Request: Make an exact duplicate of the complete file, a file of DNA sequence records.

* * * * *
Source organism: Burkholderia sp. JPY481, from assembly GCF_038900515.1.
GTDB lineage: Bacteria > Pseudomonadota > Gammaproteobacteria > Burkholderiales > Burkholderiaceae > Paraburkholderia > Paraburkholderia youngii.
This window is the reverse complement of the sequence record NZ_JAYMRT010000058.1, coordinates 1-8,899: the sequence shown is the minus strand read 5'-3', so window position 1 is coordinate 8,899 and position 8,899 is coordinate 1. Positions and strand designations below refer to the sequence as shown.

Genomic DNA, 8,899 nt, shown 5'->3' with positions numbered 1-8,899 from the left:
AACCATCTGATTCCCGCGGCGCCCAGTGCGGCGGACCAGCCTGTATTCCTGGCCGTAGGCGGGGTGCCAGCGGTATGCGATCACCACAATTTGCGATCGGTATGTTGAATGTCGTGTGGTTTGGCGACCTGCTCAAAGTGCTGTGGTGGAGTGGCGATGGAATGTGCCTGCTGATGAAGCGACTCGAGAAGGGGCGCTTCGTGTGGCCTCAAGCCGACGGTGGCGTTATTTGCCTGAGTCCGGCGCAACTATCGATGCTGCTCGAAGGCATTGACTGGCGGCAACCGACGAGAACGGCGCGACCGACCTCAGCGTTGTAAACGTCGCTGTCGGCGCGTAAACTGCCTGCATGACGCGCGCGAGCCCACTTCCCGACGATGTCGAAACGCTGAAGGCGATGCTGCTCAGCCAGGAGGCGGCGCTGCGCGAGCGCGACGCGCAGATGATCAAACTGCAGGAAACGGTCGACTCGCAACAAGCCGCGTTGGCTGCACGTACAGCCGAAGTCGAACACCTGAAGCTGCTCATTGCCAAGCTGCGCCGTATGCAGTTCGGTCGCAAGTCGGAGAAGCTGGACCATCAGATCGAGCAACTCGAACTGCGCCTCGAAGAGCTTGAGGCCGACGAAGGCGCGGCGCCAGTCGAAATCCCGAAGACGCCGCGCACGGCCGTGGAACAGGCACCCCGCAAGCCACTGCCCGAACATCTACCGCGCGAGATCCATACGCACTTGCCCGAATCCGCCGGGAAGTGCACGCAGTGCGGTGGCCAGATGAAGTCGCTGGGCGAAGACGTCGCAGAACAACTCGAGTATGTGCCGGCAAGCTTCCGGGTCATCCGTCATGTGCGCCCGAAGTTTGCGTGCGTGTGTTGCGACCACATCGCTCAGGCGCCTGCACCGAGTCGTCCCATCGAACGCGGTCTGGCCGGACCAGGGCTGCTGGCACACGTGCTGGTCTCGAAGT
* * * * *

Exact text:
Source organism: Burkholderia sp. JPY481, from assembly GCF_038900515.1.
GTDB lineage: Bacteria > Pseudomonadota > Gammaproteobacteria > Burkholderiales > Burkholderiaceae > Paraburkholderia > Paraburkholderia youngii.
This window is the reverse complement of the sequence record NZ_JAYMRT010000058.1, coordinates 1-8,899: the sequence shown is the minus strand read 5'-3', so window position 1 is coordinate 8,899 and position 8,899 is coordinate 1. Positions and strand designations below refer to the sequence as shown.

Genomic DNA, 8,899 nt, shown 5'->3' with positions numbered 1-8,899 from the left:
AACCATCTGATTCCCGCGGCGCCCAGTGCGGCGGACCAGCCTGTATTCCTGGCCGTAGGCGGGGTGCCAGCGGTATGCGATCACCACAATTTGCGATCGGTATGTTGAATGTCGTGTGGTTTGGCGACCTGCTCAAAGTGCTGTGGTGGAGTGGCGATGGAATGTGCCTGCTGATGAAGCGACTCGAGAAGGGGCGCTTCGTGTGGCCTCAAGCCGACGGTGGCGTTATTTGCCTGAGTCCGGCGCAACTATCGATGCTGCTCGAAGGCATTGACTGGCGGCAACCGACGAGAACGGCGCGACCGACCTCAGCGTTGTAAACGTCGCTGTCGGCGCGTAAACTGCCTGCATGACGCGCGCGAGCCCACTTCCCGACGATGTCGAAACGCTGAAGGCGATGCTGCTCAGCCAGGAGGCGGCGCTGCGCGAGCGCGACGCGCAGATGATCAAACTGCAGGAAACGGTCGACTCGCAACAAGCCGCGTTGGCTGCACGTACAGCCGAAGTCGAACACCTGAAGCTGCTCATTGCCAAGCTGCGCCGTATGCAGTTCGGTCGCAAGTCGGAGAAGCTGGACCATCAGATCGAGCAACTCGAACTGCGCCTCGAAGAGCTTGAGGCCGACGAAGGCGCGGCGCCAGTCGAAATCCCGAAGACGCCGCGCACGGCCGTGGAACAGGCACCCCGCAAGCCACTGCCCGAACATCTACCGCGCGAGATCCATACGCACTTGCCCGAATCCGCCGGGAAGTGCACGCAGTGCGGTGGCCAGATGAAGTCGCTGGGCGAAGACGTCGCAGAACAACTCGAGTATGTGCCGGCAAGCTTCCGGGTCATCCGTCATGTGCGCCCGAAGTTTGCGTGCGTGTGTTGCGACCACATCGCTCAGGCGCCTGCACCGAGTCGTCCCATCGAACGCGGTCTGGCCGGACCAGGGCTGCTGGCACACGTGCTGGTCTCGAAGT